The Connection Between Sleep and Weight

Did you wake up last night hot flashing? Then a second and third time for bathroom visits? This isn’t unusual as you go through perimenopause and menopause, but the changes in sleep habits can have a far-reaching effect. For instance, when we don’t sleep well, we also tend to eat more. Why?

Sound science says that sleep deprivation (less than six hours a night) results in increased production of the hunger hormone ghrelin. Bottom line: When you’re tired, you’re hungry. Lack of sleep can also affect the body’s ability to use insulin correctly. You may have heard this called insulin sensitivity, which can result in elevated blood glucose, the major factor in prediabetes/diabetes.

A better night’s sleep potentially means less weight gain during menopause and more productive days. To help keep your waist looking like a Victoria’s Secret model (okay, a slight exaggeration), give some of these tips a try:

Unplug for 30 minutes

Research shows that the bright lights — from your phone, tablet, TV and computer — decrease the body’s production of melatonin, a hormone that helps make you feel tired and ready to fall asleep.

Establish a Wind Down Routine

It’s important to de-stress and relax after the day so your brain doesn’t stay active and wake you in the middle of the night. A method we’ve been practicing lately with great success is repeating the mantra om out loud 20 times before going to bed. The vibration it creates in the body is grounding because it slows down breathing while calming the mind.  Stretching, deep breathing or listening to relaxing music are also great options.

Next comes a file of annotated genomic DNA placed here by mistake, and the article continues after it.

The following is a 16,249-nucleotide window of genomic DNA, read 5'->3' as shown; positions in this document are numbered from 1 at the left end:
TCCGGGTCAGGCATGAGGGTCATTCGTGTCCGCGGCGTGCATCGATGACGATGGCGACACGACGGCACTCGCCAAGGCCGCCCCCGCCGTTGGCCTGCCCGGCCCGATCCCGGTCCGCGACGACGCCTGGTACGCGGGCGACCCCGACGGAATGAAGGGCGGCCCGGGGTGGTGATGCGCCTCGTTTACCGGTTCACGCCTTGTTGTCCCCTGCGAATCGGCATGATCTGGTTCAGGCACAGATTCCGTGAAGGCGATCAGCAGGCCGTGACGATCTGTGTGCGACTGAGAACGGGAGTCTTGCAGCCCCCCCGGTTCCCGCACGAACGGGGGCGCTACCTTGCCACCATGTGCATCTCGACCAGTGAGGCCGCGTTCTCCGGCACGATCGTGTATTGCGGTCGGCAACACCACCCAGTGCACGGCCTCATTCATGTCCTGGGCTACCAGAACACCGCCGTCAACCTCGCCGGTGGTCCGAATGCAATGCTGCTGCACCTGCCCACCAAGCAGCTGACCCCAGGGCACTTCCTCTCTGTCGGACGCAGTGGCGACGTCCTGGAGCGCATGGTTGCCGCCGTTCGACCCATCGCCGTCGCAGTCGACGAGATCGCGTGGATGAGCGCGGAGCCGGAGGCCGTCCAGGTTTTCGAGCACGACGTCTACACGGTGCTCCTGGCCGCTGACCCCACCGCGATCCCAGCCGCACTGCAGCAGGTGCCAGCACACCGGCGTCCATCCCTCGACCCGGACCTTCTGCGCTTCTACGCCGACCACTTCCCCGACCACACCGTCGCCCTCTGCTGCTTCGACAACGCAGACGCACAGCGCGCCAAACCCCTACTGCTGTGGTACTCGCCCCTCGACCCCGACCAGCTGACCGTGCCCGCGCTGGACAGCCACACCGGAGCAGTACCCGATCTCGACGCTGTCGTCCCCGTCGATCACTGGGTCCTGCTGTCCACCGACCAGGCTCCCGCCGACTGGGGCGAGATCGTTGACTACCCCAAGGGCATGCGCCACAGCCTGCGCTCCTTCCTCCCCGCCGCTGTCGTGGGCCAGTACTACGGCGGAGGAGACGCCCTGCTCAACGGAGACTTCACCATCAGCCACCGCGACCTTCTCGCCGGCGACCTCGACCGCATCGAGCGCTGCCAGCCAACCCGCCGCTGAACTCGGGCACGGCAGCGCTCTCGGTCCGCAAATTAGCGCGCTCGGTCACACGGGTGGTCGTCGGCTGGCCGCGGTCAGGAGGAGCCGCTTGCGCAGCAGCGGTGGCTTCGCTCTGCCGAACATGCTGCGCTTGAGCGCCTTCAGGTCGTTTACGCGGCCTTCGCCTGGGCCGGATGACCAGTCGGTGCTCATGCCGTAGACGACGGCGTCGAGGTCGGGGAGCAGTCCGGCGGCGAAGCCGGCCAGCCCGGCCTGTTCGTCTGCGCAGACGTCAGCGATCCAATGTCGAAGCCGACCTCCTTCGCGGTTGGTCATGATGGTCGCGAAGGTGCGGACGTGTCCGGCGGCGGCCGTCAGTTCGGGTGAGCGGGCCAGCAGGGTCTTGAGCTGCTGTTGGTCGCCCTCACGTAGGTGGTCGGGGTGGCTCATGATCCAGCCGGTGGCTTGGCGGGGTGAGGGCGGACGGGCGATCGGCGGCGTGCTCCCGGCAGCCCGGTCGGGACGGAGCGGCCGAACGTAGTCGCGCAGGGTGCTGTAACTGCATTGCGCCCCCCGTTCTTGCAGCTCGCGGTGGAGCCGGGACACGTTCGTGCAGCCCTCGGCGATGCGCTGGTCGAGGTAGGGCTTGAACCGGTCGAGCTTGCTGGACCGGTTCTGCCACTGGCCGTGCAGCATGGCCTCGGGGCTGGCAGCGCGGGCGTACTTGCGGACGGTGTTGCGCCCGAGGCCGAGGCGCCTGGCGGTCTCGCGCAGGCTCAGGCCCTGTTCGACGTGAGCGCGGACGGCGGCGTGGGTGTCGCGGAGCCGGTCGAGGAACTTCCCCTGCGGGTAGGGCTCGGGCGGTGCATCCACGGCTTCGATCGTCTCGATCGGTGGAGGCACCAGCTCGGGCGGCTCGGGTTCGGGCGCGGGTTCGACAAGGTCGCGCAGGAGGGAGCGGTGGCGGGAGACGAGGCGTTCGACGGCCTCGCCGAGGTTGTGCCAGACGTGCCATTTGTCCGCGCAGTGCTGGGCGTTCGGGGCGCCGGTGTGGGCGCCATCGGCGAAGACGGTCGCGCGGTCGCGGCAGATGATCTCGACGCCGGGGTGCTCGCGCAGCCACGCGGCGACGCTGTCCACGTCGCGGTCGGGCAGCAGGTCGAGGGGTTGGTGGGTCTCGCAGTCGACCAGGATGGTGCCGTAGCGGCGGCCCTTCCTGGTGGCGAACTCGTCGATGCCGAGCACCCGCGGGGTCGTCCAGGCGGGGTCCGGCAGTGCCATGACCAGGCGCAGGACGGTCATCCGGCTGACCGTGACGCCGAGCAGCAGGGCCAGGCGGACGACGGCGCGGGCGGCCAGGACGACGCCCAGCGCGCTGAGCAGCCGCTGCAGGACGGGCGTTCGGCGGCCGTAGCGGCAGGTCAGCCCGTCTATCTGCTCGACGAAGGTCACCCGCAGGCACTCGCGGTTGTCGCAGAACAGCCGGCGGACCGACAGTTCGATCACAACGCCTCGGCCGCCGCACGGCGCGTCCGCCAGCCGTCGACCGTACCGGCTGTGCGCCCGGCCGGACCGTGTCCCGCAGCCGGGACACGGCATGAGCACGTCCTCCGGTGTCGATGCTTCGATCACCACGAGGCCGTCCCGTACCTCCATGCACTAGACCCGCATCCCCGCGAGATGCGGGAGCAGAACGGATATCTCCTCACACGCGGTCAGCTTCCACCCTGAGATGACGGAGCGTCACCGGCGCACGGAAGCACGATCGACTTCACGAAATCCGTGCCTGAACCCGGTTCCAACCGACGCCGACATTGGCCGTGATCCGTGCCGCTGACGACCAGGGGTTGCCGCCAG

Introduce These Foods to your Diet

Bananas, fish and fortified cereal contain vitamin B6, which helps the body produce melatonin. Studies also show that consuming cherries and cherry juice as a regular part of your diet may improve sleep as cherries also boost melatonin production.

Chickpeas also boast vitamin B6, but if you’re like us, you’ve probably only had them in salads and hummus. This Sardinian classic is a delicious surprise because the chickpeas create a velvety, hearty soup without the use of cream. Traditional recipes use chili pods while simmering the soup, but spicy food is something you should avoid when attempting a restful night’s sleep, so they’ve been omitted.

Creamy Chickpea Soup

Recipe developed by Regina Ragone MS, RDN

Serves 6

1 tablespoon olive oil
2 garlic cloves, chopped
1 bulb fennel, washed, trimmed and sliced into ¼-inch slices
2 leeks, cleaned and sliced
1 large can (1lb. 13 oz.) chickpeas, drained and rinsed
4 cups vegetable broth
½ teaspoon salt and pepper


  1. Heat oil in a large, heavy-bottomed saucepan. Add garlic, fennel and leeks. Cook 10 minutes over medium heat until softened.
  2. Add chickpeas, broth, salt and pepper. Lower to a simmer and cook 10 more minutes.
  3. Remove 1/4 of the chickpea mixture and set aside. Blend the remainder (I like an immersion blender) until smooth, and add the whole chickpeas mixture back to the soup.
  4. Divide soup between bowls and add cracked red pepper if desired. Drizzle with olive oil.
Regina Ragone, RDN, MS, and Susan Mitchell, PhD, RDN, FAND on Twitter
Regina Ragone, RDN, MS, and Susan Mitchell, PhD, RDN, FAND
Susan Mitchell, PhD, RDN, FAND, and Regina Ragone MS, RDN, share the food you love, how to stay fit for life and be fabulous everyday through their Breaking Down Nutrition podcasts, videos, social media and websites Food Fit Fabulous and Connect with them here and on Twitter.